Tackling Timely Topics: Speyer's Financial Literacy Curriculum Takes Over the Boulevard
Talk of advertising claims, the impact of geopolitical issues on the economy , and wage estimates floated through the Boulevard as the Middle Schoolers welcomed professionals from PricewaterhouseCoopers (PwC) during the first of their three visits to Speyer, as part of our financial literacy curriculum. Taking a break from their usual morning schedule, each grade explored various financial topics and with all of the details, we have parent and Board Chair Greg Peterson and Deputy Head of School Paul Deards:
Would you rather buy a $250 phone or $450 dollar phone (assuming, in answer to some very pointed questions from Speyer sixth graders, they had identical features, were offered by the same providers, and there are no hidden costs associated with either)? But what if 100 trees were axed to make the $250 phone and only one to make the costlier version? And would your answer change if you were buying phones for a small company that sent representatives (with their phones) to help build houses in needy neighborhoods, but you were facing shutdown because funding has recently been cut?
Welcome to Speyer’s financial literacy curriculum for the year. Working closely with faculty and administration, the financial firm PwC developed learning pieces that not only awaken students to issues of importance in the financial world, but are doing so in a way that is open-ended, allowing students to push deeply into topics that are timely, edgy, and do not have clear answers.
The format of instruction works well for Speyer. The instructors, when they arrived, arrived in force. This led to some very intimate and provocative dialogue. Asked how Mark should feel when the sneakers that he spent his birthday money on didn’t make him “faster” or “more popular” as the advertisement had promised, fifth graders were not satisfied with an easy answer. “Did he need sneakers anyway?” one girl asked. “Were they fairly priced?” another wondered.
Between sessions, the instruction team met in the conference room where, as a matter of standard practice, they asked, “What worked?” and “What can we improve on?” Gently but thoughtfully they challenged one another to explain, to give examples or to suggest an alternative. It was instructive to see this real world application of the Speyer www.ebi protocol. We are instilling in our kids the sense of respect for others, empathy, and reflective self-scrutiny that will be (as PwC showed) mission-critical in the real world.
The themes link to elements in the broader curriculum. The fifth grade investigation of commercials and advertising, ties into themes of contextualization and understanding the motive of a writer of history. It also resonates with the social and emotional curriculum on the bombardment by pop culture that children endure today. It also informs thinking about research. The instructors challenged the children to question the validity of a claim, to investigate and ask further questions and to take advice from people with information. As we all know, a healthy skepticism is a useful skillset.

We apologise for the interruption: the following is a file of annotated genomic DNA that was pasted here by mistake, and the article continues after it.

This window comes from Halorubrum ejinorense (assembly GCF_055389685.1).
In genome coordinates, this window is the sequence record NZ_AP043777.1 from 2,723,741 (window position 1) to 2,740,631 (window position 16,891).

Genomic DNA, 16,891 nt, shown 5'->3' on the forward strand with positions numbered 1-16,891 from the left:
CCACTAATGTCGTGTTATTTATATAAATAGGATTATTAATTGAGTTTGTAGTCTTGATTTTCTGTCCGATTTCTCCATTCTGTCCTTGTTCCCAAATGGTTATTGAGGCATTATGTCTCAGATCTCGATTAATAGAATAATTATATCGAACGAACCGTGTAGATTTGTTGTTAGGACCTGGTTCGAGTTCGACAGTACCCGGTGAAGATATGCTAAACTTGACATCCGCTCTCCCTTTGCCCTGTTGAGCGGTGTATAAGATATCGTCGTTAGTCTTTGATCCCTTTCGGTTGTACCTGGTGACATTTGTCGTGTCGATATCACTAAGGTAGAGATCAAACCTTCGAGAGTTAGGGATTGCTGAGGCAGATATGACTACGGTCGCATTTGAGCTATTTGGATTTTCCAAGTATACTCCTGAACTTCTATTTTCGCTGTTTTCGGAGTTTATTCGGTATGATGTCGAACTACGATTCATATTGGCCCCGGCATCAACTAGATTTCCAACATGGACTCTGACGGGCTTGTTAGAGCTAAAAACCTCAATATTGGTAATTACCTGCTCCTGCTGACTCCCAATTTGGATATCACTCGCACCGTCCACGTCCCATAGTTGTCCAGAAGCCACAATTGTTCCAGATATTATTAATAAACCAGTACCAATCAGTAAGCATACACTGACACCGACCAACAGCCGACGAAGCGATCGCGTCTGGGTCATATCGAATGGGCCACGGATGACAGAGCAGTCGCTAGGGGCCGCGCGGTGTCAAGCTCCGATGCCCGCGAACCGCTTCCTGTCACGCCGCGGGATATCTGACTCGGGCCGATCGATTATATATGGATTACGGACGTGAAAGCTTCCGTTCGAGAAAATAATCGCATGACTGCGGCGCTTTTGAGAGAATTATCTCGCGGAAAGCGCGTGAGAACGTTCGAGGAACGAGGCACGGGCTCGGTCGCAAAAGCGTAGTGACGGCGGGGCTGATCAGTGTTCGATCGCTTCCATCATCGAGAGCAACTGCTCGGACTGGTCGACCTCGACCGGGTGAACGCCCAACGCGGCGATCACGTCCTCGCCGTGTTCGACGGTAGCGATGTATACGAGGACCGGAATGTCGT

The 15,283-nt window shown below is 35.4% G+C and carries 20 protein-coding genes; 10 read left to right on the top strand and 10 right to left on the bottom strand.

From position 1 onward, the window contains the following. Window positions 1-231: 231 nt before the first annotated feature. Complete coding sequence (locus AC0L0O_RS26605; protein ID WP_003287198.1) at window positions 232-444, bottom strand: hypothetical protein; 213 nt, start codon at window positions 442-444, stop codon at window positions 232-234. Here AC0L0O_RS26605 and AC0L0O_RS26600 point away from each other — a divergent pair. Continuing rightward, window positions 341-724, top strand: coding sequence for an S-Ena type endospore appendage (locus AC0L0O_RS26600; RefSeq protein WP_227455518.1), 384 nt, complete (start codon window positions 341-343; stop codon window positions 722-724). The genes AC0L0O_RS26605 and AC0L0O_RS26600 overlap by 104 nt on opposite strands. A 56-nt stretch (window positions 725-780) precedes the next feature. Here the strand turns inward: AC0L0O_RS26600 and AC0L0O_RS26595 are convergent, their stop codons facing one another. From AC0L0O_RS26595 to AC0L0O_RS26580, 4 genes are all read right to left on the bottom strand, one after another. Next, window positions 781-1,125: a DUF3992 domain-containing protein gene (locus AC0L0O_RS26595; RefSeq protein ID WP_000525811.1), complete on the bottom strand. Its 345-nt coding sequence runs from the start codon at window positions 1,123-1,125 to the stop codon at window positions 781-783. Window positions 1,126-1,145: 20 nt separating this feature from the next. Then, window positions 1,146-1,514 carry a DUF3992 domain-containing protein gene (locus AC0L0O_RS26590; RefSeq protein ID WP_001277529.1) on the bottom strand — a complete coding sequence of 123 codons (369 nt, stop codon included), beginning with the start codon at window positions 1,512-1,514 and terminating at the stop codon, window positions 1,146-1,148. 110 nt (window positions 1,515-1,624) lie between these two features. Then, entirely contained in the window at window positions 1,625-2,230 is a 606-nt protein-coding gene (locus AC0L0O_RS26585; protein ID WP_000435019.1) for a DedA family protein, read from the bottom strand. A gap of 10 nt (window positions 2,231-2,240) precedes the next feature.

Sixth grade is considering how economics and the environment interplay. As they finish a unit on the Industrial Revolution, the students are wrestling with the question of whether technology and progress is an unambiguously good thing. The learning session ended (as one knowing Speyer might anticipate) with a debate. They leapt, battle ready it seemed, into the discussion on phone costing. The instructors were enthusiastic. One noted he’d anticipated the curriculum would be rather challenging for 6th graders. Instead, he said, he had to raise his instruction a couple of notches. In particular, the students’ knowledge of geopolitical issues surprised him.
The seventh graders have been learning about the stock market: the different kinds of investments possible; what a fiduciary does; how you select an investment time horizon; how often you should rebalance a portfolio; and what can go wrong. Aside from the intricacies and foibles of the markets, students will also learn about charitable giving (and hopefully build a lifetime respect for its importance), about how to build consensus and advocate for causes respectfully, about how the macroeconomic world, politics, and current events impact asset values, and about the importance of saving and planning.
The eighth grade, who are deeply involved in their high school selection process, completed a career interest survey, reviewed occupational employment, and wage estimates reports and looked at career planning options and financing college for various fields of study.
Financial literacy is a key element of the modern world and one that many students in college do not grasp. As the world continues to change, there will be many questions with no easy answers. But if our graduates can come fearlessly to new situations, frame difficult questions appropriately, filter and apply the relevant data, and collaborate with others to build, test and modify solutions in real time they will play a critical role in the changing world. With its delivery of financial content and Socratic delivery process, Speyer’s financial literacy curriculum is continuing the enhancement of our curriculum.